Please use this identifier to cite or link to this item: http://hdl.handle.net/2440/96607
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Type: Journal article
Title: Characterization of pneumococcal genes involved in bloodstream invasion in a mouse model
Author: Mahdi, L.
Van der Hoek, M.
Ebrahimie, E.
Paton, J.
Ogunniyi, A.
Citation: PLoS One, 2015; 10(11):e0141816-1-e0141816-15
Publisher: Public Library of Science
Issue Date: 2015
ISSN: 1932-6203
1932-6203
Statement of
Responsibility: 
Layla K. Mahdi, Mark B. Van der Hoek, Esmaeil Ebrahimie, James C. Paton, Abiodun D. Ogunniyi
Abstract: Streptococcus pneumoniae (the pneumococcus) continues to account for significant morbidity and mortality worldwide, causing life-threatening diseases such as pneumonia, bacteremia and meningitis, as well as less serious infections such as sinusitis, conjunctivitis and otitis media. Current polysaccharide vaccines are strictly serotype-specific and also drive the emergence of non-vaccine serotype strains. In this study, we used microarray analysis to compare gene expression patterns of either serotype 4 or serotype 6A pneumococci in the nasopharynx and blood of mice, as a model to identify genes involved in invasion of blood in the context of occult bacteremia in humans. In this manner, we identified 26 genes that were significantly up-regulated in the nasopharynx and 36 genes that were significantly up-regulated in the blood that were common to both strains. Gene Ontology classification revealed that transporter and DNA binding (transcription factor) activities constitute the significantly different molecular functional categories for genes up-regulated in the nasopharynx and blood. Targeted mutagenesis of selected genes from both niches and subsequent virulence and pathogenesis studies identified the manganese-dependent superoxide dismutase (SodA) as most likely to be essential for colonization, and the cell wall-associated serine protease (PrtA) as important for invasion of blood. This work extends our previous analyses and suggests that both PrtA and SodA warrant examination in future studies aimed at prevention and/or control of pneumococcal disease.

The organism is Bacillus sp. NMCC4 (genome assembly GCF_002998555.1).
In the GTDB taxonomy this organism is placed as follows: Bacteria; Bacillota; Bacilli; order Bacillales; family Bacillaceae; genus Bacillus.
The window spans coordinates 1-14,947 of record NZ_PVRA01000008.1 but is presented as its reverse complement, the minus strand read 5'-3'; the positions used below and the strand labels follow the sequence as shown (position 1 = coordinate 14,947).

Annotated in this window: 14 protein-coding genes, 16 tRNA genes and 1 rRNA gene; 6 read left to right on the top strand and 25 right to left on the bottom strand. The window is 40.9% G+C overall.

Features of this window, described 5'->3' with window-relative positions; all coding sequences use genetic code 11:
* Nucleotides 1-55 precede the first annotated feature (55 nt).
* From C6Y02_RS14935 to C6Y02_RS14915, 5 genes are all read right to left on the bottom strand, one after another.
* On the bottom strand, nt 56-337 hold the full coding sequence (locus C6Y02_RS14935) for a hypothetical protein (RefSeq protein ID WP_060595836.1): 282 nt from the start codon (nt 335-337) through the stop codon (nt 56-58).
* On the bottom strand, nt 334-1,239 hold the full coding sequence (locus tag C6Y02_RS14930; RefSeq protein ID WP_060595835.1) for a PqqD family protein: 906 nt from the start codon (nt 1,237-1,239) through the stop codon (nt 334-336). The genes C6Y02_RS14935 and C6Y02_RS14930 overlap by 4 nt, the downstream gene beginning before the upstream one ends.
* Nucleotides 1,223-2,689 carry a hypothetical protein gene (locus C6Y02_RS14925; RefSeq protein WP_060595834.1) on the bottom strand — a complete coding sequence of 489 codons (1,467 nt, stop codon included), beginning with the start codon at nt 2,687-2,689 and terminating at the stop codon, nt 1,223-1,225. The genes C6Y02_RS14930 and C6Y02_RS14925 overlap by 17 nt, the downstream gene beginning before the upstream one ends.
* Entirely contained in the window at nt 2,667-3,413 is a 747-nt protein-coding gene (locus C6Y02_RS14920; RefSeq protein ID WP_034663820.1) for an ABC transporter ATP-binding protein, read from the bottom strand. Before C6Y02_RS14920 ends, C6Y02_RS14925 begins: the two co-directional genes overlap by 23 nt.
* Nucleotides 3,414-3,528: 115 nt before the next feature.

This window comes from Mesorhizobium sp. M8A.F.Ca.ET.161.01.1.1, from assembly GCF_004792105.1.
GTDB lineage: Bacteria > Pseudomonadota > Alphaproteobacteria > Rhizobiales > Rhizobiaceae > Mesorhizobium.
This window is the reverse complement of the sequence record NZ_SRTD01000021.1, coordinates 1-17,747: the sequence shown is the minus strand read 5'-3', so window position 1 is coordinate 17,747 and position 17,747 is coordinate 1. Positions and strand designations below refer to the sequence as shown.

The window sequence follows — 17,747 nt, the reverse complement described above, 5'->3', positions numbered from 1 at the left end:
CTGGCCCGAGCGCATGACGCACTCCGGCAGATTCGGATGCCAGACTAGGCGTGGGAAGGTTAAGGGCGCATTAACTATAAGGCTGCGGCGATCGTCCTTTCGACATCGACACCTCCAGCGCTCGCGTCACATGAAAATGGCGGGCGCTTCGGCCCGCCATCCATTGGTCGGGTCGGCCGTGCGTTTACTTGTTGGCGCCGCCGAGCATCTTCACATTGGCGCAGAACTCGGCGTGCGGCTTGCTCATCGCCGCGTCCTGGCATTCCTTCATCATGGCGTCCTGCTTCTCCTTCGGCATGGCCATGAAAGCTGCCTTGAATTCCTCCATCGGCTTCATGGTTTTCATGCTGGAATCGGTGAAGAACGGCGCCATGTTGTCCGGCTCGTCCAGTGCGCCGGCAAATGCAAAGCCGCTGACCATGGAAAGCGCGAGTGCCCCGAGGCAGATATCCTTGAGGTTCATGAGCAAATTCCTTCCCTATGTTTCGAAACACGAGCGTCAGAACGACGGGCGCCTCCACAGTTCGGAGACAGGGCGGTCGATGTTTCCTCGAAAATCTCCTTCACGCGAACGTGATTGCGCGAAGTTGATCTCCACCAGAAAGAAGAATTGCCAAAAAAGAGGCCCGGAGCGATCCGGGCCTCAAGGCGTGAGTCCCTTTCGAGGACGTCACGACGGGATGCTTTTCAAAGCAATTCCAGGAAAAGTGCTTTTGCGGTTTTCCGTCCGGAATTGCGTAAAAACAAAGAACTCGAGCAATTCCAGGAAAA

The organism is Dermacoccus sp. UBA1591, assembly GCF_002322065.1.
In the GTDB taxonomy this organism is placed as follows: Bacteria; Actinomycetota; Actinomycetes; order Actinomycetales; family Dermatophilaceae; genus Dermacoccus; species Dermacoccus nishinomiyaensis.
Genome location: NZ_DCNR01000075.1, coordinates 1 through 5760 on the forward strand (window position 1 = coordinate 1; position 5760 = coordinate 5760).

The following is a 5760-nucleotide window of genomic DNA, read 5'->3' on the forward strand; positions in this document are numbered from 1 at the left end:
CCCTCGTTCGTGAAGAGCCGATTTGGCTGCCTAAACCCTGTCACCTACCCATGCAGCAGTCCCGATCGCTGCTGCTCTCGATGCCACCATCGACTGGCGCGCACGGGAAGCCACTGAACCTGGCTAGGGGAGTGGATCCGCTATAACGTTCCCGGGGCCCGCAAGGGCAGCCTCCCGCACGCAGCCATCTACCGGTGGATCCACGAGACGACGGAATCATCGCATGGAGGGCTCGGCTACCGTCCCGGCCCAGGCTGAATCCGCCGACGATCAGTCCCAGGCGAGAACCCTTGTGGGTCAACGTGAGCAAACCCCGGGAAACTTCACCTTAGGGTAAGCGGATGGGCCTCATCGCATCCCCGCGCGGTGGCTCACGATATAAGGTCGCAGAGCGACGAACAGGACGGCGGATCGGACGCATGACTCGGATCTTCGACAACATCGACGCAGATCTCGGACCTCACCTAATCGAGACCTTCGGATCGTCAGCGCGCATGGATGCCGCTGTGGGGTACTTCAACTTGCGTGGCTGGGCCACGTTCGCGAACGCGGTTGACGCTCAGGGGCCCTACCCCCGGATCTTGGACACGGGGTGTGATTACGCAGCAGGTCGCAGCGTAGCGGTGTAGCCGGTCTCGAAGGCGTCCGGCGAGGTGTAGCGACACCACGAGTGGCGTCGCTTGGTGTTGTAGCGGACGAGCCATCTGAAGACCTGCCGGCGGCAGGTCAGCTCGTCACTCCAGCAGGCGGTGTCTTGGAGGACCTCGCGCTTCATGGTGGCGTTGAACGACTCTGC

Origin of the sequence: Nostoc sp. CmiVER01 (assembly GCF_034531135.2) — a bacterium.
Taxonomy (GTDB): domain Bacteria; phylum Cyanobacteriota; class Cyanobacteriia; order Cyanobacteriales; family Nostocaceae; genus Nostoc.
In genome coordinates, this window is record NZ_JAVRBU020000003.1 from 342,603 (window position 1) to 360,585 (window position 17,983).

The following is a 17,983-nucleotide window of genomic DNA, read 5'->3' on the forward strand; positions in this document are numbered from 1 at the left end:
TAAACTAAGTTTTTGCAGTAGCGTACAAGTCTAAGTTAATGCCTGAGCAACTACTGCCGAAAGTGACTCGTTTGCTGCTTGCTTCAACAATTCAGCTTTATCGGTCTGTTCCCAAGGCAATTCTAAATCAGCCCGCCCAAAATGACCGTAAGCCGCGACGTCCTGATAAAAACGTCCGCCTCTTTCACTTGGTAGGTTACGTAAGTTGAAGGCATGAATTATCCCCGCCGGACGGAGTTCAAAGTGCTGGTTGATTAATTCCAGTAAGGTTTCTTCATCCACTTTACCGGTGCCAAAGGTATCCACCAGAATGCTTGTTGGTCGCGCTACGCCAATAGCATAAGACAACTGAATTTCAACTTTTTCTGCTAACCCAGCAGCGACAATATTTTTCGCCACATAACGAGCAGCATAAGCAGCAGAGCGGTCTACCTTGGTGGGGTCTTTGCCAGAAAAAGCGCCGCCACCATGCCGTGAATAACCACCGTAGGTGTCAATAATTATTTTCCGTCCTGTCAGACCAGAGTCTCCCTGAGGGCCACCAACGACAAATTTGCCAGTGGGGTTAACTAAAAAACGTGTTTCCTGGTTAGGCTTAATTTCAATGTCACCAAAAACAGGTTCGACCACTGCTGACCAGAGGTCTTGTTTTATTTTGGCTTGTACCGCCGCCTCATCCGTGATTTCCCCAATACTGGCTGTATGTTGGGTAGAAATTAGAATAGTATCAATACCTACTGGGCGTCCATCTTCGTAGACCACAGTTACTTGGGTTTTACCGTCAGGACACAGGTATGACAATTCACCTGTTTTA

Keywords: Nasopharynx; Animals; Mice; Streptococcus pneumoniae; Bacteremia; Pneumococcal Infections; Otitis Media; Disease Models, Animal; Superoxide Dismutase; Virulence Factors; Virulence; Up-Regulation; Genes, Bacterial; Female; Male; Serogroup
Rights: © 2015 Mahdi et al. This is an open access article distributed under the terms of the Creative Commons Attribution License, which permits unrestricted use, distribution, and reproduction in any medium, provided the original author and source are credited
RMID: 0030038643
DOI: 10.1371/journal.pone.0141816
Grant ID: http://purl.org/au-research/grants/nhmrc/565526
http://purl.org/au-research/grants/nhmrc/627142
Appears in Collections:Molecular and Biomedical Science publications

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